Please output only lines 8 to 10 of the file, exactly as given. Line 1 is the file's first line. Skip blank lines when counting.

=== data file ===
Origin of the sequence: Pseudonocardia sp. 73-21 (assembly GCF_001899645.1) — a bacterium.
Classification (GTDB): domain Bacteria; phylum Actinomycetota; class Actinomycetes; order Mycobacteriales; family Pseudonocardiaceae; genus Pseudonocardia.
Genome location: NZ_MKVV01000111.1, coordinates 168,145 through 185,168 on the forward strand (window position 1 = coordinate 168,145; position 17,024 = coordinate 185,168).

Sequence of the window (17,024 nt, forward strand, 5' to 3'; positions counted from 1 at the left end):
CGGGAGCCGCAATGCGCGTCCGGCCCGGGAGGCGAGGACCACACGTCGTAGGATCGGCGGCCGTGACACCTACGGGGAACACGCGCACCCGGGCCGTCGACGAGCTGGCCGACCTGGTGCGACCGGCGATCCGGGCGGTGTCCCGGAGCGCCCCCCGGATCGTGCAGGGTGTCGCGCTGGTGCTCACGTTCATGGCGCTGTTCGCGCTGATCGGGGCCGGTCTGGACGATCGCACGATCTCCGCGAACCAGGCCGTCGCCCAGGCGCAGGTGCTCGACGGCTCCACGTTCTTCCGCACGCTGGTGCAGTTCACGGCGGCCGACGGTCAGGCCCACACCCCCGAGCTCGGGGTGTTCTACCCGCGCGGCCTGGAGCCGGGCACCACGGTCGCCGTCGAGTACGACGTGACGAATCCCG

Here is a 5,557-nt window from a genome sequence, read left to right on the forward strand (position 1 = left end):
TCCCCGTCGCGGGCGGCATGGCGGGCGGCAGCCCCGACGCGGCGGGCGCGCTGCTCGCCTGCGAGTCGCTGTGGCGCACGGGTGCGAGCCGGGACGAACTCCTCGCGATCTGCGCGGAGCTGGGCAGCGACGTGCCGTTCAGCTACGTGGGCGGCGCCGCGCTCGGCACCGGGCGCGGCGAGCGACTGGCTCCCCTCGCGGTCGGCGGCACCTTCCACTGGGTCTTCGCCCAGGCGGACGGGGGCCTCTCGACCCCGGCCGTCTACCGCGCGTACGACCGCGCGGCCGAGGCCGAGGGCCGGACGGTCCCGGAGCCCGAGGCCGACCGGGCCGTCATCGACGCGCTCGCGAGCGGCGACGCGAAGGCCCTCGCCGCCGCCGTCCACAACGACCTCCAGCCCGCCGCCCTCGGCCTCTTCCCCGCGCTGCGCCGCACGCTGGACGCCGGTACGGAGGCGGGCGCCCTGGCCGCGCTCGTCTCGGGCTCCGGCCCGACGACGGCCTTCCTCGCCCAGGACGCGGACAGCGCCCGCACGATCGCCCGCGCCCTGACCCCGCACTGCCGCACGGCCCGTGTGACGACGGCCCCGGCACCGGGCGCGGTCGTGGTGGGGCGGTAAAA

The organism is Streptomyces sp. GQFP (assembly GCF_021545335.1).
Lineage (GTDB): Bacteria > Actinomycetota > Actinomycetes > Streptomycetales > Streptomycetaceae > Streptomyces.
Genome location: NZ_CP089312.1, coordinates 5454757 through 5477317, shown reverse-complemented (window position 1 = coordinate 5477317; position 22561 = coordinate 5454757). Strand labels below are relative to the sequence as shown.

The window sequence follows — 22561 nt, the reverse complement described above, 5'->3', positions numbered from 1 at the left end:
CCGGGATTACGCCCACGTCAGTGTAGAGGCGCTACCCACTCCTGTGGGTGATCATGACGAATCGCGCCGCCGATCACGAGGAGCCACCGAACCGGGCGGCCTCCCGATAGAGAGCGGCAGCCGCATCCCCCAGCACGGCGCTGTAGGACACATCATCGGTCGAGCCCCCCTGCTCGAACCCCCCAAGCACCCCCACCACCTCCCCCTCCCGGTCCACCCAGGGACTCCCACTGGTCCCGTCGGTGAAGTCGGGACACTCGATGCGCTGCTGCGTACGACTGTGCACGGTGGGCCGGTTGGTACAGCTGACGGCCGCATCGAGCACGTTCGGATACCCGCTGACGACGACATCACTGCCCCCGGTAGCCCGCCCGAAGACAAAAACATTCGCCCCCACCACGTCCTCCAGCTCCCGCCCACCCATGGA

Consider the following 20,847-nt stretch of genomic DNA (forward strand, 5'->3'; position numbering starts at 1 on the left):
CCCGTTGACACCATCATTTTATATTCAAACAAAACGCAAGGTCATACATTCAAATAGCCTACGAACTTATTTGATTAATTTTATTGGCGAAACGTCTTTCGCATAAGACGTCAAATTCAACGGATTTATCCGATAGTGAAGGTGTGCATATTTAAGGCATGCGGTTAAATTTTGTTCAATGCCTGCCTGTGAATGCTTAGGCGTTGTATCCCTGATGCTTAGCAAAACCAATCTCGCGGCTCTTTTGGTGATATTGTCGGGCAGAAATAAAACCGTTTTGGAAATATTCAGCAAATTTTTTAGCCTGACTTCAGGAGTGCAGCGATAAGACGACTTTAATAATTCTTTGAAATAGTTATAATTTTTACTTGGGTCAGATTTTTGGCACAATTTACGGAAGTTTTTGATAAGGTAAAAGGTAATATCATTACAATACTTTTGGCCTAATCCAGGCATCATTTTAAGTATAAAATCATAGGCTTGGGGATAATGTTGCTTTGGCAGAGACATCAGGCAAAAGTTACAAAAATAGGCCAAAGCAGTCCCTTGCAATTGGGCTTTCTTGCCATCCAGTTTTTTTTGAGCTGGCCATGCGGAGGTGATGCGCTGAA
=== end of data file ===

The organism is Streptomyces sp. GQFP (assembly GCF_021545335.1).
Lineage (GTDB): Bacteria > Actinomycetota > Actinomycetes > Streptomycetales > Streptomycetaceae > Streptomyces.
Genome location: NZ_CP089312.1, coordinates 5454757 through 5477317, shown reverse-complemented (window position 1 = coordinate 5477317; position 22561 = coordinate 5454757). Strand labels below are relative to the sequence as shown.